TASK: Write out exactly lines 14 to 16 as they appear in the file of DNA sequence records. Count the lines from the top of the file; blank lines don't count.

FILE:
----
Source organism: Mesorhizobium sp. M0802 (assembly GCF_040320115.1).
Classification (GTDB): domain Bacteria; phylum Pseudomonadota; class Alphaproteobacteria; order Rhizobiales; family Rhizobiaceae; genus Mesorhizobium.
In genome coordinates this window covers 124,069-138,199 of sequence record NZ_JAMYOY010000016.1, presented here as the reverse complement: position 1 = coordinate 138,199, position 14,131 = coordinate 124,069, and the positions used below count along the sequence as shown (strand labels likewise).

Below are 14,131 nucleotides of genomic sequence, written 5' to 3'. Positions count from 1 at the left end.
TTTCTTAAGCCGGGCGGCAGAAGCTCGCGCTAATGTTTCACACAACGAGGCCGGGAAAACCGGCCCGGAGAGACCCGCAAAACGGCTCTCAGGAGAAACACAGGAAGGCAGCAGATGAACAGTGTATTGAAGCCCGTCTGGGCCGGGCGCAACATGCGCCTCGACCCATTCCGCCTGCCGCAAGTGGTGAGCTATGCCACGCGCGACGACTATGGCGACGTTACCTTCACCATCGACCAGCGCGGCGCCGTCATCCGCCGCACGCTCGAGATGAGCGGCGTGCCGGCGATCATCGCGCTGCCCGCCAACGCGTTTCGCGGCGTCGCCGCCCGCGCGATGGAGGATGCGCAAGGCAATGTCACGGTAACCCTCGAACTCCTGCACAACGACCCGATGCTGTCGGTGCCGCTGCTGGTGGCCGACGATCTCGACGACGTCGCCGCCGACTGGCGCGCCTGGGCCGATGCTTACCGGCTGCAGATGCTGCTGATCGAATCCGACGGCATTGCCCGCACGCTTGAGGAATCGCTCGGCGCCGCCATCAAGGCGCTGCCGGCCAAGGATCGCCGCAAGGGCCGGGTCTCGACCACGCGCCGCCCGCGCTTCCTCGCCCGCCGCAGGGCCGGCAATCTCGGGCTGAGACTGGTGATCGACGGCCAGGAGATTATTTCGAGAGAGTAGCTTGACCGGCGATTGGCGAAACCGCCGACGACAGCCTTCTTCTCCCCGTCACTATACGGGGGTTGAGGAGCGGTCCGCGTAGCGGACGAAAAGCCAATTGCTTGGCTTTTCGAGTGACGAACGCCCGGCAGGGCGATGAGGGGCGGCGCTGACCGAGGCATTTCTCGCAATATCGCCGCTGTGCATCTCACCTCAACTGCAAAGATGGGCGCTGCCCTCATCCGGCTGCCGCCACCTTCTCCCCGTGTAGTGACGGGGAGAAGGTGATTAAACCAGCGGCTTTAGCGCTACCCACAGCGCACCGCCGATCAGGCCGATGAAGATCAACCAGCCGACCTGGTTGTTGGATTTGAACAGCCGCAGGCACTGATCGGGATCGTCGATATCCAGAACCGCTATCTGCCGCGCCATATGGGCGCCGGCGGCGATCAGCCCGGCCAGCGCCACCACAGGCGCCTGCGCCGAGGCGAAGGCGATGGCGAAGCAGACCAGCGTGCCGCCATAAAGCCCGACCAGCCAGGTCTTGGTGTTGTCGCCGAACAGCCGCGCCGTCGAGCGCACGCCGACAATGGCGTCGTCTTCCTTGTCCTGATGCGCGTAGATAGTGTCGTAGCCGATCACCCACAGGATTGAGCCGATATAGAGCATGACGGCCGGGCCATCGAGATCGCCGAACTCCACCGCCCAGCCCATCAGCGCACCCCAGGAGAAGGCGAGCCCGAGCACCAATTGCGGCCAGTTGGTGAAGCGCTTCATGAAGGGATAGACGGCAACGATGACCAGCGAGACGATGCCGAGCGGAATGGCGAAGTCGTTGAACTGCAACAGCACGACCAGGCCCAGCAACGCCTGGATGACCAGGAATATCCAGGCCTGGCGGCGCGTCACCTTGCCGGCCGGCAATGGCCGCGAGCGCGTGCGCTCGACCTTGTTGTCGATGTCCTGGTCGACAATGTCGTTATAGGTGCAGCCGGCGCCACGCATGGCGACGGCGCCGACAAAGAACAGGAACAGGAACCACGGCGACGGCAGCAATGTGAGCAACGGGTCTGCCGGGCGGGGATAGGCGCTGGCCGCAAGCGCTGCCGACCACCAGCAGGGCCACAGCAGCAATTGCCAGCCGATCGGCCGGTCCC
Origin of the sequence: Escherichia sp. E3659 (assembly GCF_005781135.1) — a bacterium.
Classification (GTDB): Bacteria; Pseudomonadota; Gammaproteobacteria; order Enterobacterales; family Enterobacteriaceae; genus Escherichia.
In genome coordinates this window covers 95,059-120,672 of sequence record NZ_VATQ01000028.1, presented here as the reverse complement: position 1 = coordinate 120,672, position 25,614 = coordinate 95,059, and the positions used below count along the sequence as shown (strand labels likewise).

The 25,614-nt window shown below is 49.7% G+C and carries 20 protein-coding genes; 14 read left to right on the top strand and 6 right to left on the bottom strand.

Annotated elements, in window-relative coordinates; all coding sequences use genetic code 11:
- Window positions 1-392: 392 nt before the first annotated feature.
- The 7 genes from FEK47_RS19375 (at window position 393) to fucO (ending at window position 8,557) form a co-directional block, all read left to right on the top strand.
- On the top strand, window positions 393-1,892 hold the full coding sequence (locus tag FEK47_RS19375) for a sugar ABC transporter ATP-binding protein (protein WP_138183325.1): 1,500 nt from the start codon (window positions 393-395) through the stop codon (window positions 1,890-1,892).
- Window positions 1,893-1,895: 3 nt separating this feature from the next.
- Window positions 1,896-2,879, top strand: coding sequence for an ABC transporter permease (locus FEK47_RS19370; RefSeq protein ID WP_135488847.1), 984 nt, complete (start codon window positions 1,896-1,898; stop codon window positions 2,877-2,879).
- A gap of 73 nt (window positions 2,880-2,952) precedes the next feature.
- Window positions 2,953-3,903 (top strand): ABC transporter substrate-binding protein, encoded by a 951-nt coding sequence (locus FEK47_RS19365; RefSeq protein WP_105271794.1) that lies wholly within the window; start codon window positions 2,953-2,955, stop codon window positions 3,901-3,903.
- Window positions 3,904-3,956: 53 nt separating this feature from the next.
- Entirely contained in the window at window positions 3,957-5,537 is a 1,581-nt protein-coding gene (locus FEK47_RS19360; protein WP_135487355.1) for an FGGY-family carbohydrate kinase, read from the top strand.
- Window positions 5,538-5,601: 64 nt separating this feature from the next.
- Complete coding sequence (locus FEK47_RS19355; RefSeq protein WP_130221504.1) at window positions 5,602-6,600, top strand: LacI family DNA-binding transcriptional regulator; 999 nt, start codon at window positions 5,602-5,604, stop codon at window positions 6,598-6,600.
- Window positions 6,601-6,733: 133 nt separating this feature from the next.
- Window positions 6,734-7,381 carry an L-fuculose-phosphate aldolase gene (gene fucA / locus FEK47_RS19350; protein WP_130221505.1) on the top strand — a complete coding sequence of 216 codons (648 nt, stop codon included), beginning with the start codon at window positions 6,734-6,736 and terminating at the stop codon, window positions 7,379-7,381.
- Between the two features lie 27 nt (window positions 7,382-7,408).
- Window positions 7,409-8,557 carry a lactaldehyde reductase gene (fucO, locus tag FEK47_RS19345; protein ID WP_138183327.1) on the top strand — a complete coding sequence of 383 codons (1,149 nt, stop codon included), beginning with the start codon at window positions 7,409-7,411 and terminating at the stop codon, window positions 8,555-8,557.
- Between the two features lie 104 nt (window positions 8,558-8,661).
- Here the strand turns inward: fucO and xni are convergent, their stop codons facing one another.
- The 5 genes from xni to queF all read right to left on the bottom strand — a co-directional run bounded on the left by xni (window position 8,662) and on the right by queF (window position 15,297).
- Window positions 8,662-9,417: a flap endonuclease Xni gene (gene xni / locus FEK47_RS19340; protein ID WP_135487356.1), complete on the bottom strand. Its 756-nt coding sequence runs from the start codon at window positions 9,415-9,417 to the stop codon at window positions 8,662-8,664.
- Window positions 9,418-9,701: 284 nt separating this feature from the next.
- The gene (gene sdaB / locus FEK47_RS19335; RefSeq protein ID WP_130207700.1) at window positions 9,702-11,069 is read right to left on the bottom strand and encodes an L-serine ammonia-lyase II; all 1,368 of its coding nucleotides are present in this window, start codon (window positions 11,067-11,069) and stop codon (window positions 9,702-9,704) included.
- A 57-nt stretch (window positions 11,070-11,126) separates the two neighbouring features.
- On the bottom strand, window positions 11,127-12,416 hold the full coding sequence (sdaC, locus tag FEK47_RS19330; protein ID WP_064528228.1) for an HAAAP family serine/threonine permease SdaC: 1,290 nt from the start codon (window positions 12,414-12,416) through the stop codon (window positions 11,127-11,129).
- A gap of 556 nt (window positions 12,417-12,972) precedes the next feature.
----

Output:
- Window positions 1,893-1,895: 3 nt separating this feature from the next.
- Window positions 1,896-2,879, top strand: coding sequence for an ABC transporter permease (locus FEK47_RS19370; RefSeq protein ID WP_135488847.1), 984 nt, complete (start codon window positions 1,896-1,898; stop codon window positions 2,877-2,879).
- A gap of 73 nt (window positions 2,880-2,952) precedes the next feature.